Dr. Vicki Thomson is a post-doctoral researcher who is interested in the response of animals to environmental change. Her work includes looking at how and where Australian animals have survived past climate cycles, as well as how they are currently adapting to human-induced environmental change.
Vicki works on many different animals including tiger snakes, echidnas, emus, ghost bats, wedge-tailed eagles, eastern and western grey kangaroos, white-bellied sea eagles, green tree frogs, plus many more.
Dr. Thomson was awarded her PhD in 2013 on ‘Using ancient DNA as an essential tool to explore past Australian biodiversity’ utilizing modern and ancient DNA (at the Australian Centre for Ancient DNA, University of Adelaide) to answer phylogenetic, phylogeographic, population and conservation genetic questions. She has investigated issues in archaeology and ancient human migration using commensal chicken phylogeography (Thomson, Lebrasseur, Austin, et al. 2014 PNAS), phylogeography of commensal rodents (Thomson, Aplin, Cooper et al. 2014 PLoS One), conservation of a declining rodent species, evolutionary history of Emu species, population genetics of a declining bat species, and phylogenetics of rare rodents.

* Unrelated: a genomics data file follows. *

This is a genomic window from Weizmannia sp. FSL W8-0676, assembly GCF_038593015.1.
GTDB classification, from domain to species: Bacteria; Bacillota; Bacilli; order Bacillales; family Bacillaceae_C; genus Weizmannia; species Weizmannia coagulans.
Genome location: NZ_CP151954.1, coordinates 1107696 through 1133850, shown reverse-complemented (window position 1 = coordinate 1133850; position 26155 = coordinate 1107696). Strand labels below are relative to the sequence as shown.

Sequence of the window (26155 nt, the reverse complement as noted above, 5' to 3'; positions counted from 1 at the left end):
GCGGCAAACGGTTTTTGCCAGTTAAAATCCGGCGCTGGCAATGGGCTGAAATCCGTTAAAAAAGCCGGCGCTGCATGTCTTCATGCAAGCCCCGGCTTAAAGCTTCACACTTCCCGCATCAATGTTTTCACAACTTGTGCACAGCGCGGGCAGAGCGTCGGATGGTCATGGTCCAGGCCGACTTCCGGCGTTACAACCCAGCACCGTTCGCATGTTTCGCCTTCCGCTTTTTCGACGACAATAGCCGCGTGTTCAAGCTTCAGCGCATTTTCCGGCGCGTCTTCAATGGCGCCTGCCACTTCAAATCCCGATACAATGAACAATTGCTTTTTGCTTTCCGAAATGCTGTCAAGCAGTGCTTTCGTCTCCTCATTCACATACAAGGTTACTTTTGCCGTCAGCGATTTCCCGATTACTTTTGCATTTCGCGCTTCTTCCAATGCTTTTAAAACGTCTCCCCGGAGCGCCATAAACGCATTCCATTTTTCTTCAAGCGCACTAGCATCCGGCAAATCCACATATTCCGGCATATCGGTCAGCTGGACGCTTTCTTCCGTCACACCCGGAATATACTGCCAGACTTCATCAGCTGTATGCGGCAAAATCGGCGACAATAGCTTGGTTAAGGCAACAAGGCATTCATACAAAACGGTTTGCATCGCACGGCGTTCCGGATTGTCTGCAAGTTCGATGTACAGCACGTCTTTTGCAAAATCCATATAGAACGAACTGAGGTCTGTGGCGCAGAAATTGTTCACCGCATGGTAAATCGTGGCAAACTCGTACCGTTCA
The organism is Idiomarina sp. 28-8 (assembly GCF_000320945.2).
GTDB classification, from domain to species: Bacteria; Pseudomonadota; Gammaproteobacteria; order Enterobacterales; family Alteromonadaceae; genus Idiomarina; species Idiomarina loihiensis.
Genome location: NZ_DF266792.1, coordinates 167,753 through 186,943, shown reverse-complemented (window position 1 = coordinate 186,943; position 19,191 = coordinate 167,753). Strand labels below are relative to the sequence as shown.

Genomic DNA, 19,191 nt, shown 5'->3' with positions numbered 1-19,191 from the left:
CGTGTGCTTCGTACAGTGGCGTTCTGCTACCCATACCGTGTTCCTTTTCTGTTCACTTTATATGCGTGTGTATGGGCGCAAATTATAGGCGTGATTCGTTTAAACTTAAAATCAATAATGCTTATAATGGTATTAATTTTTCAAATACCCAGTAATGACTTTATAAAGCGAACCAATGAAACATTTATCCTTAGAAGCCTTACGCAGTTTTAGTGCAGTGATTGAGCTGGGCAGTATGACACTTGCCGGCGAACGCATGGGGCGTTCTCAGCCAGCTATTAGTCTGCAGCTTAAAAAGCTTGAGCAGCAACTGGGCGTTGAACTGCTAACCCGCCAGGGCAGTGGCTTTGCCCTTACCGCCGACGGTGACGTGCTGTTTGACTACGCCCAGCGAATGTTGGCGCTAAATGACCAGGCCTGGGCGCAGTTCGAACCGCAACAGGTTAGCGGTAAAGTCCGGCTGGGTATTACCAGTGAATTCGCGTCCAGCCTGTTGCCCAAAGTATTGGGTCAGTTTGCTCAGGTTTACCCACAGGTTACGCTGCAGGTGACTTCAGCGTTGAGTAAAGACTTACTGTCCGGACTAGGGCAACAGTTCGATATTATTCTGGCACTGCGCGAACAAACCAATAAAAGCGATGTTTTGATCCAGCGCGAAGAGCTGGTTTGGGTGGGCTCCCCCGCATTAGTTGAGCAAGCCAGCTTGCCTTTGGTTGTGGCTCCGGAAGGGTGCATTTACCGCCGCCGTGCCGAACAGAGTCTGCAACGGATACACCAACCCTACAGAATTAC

This research has allowed her to conduct fieldwork in outback Australia, learn morphological identification and morphometric skills, gain ancient DNA laboratory skills, develop relationships with collaborators, museum staff, and other researchers internationally, and learn many cutting-edge analysis methods. Dr. Thomson has also recently developed skills in the extraction of high molecular weight genomic DNA for RAD sequencing and exome capture, and in R and bash scripting.